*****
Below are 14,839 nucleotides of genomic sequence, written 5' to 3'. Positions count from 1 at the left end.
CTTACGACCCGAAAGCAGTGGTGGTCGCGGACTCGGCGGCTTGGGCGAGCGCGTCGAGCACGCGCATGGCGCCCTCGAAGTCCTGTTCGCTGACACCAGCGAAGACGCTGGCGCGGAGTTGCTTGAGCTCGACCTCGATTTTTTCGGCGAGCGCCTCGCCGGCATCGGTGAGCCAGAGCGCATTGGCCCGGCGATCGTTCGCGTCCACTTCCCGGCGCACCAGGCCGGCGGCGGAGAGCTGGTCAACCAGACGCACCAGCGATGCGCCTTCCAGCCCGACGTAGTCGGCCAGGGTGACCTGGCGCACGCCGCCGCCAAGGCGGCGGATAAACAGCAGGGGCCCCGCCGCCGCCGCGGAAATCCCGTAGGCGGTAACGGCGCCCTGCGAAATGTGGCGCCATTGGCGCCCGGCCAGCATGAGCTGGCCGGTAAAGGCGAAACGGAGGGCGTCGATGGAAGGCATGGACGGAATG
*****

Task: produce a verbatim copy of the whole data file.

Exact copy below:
Below are 14,839 nucleotides of genomic sequence, written 5' to 3'. Positions count from 1 at the left end.
CTTACGACCCGAAAGCAGTGGTGGTCGCGGACTCGGCGGCTTGGGCGAGCGCGTCGAGCACGCGCATGGCGCCCTCGAAGTCCTGTTCGCTGACACCAGCGAAGACGCTGGCGCGGAGTTGCTTGAGCTCGACCTCGATTTTTTCGGCGAGCGCCTCGCCGGCATCGGTGAGCCAGAGCGCATTGGCCCGGCGATCGTTCGCGTCCACTTCCCGGCGCACCAGGCCGGCGGCGGAGAGCTGGTCAACCAGACGCACCAGCGATGCGCCTTCCAGCCCGACGTAGTCGGCCAGGGTGACCTGGCGCACGCCGCCGCCAAGGCGGCGGATAAACAGCAGGGGCCCCGCCGCCGCCGCGGAAATCCCGTAGGCGGTAACGGCGCCCTGCGAAATGTGGCGCCATTGGCGCCCGGCCAGCATGAGCTGGCCGGTAAAGGCGAAACGGAGGGCGTCGATGGAAGGCATGGACGGAATG